BOCA RATON, Fla. – With the Super Bowl process moving forward, NFL commissioner Roger Goodell noted on Wednesday that the league is closely monitoring Georgia House Bill 757, the so-called ‘religious liberty’ bill.
“That’s something that obviously the community is focused on,” Goodell said. “The legislation, we are aware of that. We’ll see when they make a decision on that.”
The Falcons, who are set to open play in the Mercedes-Benz Stadium in 2017, are bidding to host the Super Bowl in either 2019 or 2020.
The NFL has previously moved a Super Bowl from Arizona to the Rose Bowl near Los Angeles in the 1992 season after that state refused to recognize the Martin Luther King holiday.
“The bid process goes into April and all factors will be considered,” Goodell said. “The membership makes decisions upon the basis of each individual club. If they want to vote for it they will weigh certain issues however they determine to weigh them. That’s something that each owner will have to make that decision in May.”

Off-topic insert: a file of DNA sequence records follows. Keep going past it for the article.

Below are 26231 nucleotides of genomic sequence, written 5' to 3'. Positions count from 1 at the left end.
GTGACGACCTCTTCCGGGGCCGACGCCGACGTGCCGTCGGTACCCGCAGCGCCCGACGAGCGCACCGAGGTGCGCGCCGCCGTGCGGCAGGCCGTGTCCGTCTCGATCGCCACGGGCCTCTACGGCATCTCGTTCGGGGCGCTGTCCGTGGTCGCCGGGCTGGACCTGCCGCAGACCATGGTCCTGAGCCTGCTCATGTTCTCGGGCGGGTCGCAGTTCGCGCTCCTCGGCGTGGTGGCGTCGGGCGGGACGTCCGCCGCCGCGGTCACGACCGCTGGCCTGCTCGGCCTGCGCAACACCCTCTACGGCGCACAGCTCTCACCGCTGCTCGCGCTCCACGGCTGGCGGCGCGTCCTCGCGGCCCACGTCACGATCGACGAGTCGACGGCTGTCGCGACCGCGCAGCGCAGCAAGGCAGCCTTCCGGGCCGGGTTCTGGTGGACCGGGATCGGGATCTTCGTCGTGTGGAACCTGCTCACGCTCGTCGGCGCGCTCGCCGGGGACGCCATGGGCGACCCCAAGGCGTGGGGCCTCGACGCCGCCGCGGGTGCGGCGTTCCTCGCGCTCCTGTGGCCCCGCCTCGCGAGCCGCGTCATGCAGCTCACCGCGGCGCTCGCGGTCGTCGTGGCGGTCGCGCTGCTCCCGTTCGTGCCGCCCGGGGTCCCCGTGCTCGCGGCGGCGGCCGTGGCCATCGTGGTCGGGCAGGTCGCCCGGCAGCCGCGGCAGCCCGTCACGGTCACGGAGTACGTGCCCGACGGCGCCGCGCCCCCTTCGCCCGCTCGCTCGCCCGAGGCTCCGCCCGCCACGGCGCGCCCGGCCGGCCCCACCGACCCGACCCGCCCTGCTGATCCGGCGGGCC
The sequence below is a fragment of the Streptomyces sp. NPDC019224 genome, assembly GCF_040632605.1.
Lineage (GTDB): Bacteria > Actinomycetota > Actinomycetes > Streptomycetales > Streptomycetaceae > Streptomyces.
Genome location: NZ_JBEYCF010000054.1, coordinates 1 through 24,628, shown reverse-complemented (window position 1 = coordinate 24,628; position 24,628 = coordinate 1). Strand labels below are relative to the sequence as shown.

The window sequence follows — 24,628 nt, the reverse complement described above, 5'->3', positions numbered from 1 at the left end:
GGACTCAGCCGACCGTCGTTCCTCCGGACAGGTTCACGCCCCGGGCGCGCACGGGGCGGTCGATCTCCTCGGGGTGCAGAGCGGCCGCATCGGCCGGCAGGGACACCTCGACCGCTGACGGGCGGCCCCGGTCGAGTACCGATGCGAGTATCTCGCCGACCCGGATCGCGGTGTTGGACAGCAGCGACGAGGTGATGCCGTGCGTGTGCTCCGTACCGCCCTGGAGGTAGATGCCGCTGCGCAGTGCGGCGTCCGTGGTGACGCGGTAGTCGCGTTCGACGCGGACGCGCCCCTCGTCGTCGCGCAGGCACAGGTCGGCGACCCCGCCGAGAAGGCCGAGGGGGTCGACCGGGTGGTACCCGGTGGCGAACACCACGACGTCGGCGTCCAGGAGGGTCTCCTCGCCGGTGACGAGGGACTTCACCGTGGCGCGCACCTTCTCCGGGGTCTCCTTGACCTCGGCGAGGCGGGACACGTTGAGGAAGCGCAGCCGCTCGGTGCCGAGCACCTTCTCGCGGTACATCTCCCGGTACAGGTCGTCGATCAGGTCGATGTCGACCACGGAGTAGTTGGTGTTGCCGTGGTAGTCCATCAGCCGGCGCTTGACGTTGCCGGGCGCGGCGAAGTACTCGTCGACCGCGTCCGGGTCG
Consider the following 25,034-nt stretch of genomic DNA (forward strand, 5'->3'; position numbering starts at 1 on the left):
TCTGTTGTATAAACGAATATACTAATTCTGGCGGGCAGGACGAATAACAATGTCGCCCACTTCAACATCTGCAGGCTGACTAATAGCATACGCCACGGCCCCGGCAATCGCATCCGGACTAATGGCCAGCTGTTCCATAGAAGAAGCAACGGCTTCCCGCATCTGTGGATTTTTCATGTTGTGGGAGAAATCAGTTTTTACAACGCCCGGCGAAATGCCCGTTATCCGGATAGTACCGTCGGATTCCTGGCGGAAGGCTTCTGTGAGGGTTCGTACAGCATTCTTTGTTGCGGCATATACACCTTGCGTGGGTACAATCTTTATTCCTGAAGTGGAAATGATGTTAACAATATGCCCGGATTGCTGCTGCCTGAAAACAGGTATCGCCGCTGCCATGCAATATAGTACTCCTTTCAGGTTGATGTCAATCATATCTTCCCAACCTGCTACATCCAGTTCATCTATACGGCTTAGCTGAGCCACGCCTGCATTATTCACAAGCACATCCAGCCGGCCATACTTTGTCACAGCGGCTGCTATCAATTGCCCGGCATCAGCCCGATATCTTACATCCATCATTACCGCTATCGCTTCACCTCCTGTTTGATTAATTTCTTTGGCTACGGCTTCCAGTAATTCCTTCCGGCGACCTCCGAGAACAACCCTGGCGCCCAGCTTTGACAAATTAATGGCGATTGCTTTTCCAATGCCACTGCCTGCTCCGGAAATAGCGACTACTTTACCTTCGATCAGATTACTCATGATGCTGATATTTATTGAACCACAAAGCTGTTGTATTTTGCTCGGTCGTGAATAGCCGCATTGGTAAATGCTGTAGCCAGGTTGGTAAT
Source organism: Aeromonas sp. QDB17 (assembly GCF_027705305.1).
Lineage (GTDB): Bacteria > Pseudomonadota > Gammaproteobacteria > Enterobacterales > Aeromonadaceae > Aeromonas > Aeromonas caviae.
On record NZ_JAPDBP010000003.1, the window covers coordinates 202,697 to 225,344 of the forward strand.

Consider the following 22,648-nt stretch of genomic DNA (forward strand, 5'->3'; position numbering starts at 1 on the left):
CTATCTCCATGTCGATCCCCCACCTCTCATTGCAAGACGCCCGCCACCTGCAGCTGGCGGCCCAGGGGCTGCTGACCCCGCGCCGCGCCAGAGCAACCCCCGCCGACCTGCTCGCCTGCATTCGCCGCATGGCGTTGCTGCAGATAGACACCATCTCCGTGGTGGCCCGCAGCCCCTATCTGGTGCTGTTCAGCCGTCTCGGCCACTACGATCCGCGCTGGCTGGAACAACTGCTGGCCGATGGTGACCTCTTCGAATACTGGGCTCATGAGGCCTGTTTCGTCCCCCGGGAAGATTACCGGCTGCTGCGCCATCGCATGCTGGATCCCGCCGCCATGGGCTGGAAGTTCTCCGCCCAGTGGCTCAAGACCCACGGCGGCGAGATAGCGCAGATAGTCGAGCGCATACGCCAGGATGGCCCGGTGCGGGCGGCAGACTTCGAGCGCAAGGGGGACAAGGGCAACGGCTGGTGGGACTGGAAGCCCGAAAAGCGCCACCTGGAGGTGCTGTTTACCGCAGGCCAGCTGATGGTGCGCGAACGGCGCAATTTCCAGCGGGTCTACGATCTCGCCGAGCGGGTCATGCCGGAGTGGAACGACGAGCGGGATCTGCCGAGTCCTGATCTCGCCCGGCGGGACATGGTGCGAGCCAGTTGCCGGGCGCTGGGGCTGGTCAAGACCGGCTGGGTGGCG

Atlanta hosted Super Bowls in 1994 and 2000, but failed in subsequent bids after an ice storm disrupted the 2000 event.
The Falcons are finalizing plans for their Super Bowl presentation to the NFL owners at a meeting May 23-25 in Charlotte, N.C.
Falcons owner Arthur Blank has opposed the bill and has the support of head coach Dan Quinn.
Blank reiterated his position in an interview with the NFL Network on Tuesday.
Blank said that the bill would have “long-lasting negative impacts on our state and the people of Georgia.” Blank’s $1.4 billion downtown stadium is being partially funded with local tax dollars. The NFL has routinely rewarded communities with new stadiums by delivering to them a Super Bowl.
“I strongly believe a diverse, inclusive and welcoming Georgia is critical to our citizens and the millions of visitors coming to enjoy all that our great state has to offer,” Blank said.
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